Jackson has, of course, been here before and it’s to be expected that the mise-en-scene of Middle Earth has been beautifully and lavishly re-created. Jackson again fully utilises the picturesque New Zealand landscapes to his advantage.
Nevertheless, unlike with Lord of the Rings, Jackson has shot The Hobbit: An Unexpected Journey at 48-frames-per-second, known as the Higher Frame Rate (HFR), rather than the standard 24-frames-per-second. Although the HFR was meant to make everything appear more realistic, it is more likely to bring about the peculiar feeling of watching a TV programme with a substantially greater budget. Actors might appear very clearly in the foreground, but the computer-generated backgrounds come across as just that: computer-generated! This sadly lessens the ‘reality’ that Jackson was aiming for, and the 3D element doesn’t add much either (other than a few quid onto the ticket price).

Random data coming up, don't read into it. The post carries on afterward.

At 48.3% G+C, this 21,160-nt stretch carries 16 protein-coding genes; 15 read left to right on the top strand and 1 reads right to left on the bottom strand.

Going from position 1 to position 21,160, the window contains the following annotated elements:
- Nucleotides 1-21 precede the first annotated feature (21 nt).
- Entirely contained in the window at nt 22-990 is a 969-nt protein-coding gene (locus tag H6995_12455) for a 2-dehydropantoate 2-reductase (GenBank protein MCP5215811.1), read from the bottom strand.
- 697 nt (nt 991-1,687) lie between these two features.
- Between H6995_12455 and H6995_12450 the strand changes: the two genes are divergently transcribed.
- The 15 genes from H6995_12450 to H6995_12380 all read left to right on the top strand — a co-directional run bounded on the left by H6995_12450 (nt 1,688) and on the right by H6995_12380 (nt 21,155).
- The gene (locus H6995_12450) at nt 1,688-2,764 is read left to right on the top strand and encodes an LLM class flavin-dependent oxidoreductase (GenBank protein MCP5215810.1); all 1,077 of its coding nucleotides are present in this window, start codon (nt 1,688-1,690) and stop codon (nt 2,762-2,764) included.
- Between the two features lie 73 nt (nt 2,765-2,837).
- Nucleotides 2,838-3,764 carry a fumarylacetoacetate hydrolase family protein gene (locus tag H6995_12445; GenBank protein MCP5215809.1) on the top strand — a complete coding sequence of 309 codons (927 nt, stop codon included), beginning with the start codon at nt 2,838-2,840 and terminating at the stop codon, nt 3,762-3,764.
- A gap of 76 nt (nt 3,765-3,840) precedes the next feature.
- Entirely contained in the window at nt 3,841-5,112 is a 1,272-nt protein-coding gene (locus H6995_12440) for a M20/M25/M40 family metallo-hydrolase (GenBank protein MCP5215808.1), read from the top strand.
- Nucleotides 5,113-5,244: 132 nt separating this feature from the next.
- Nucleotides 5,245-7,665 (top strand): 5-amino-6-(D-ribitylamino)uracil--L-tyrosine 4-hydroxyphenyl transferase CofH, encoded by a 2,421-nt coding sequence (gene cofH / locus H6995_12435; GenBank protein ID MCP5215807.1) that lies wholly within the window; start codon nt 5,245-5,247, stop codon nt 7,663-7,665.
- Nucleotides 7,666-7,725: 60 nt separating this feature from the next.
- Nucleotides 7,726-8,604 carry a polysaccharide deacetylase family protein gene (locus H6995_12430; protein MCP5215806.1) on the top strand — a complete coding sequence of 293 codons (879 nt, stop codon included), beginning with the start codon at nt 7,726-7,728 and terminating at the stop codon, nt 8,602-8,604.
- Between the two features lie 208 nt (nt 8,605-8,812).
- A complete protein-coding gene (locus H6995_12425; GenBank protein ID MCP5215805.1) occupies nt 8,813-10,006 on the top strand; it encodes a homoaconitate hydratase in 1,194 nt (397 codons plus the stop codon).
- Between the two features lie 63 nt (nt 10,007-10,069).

It’s a shame that with all the technical innovations Jackson hasn’t focused more on ramping up his creative approach. There are some nice sops to Lord of the Rings fans, particularly having the elder Bilbo (Ian Holm) and Frodo (Elijah Wood) appear at the beginning. After a while though, a sense of déjà-vu creeps in, whether it is in the use of musical riffs from the original trilogy, or the overlong focus on the re-introduction of Gollum (Andy Serkis).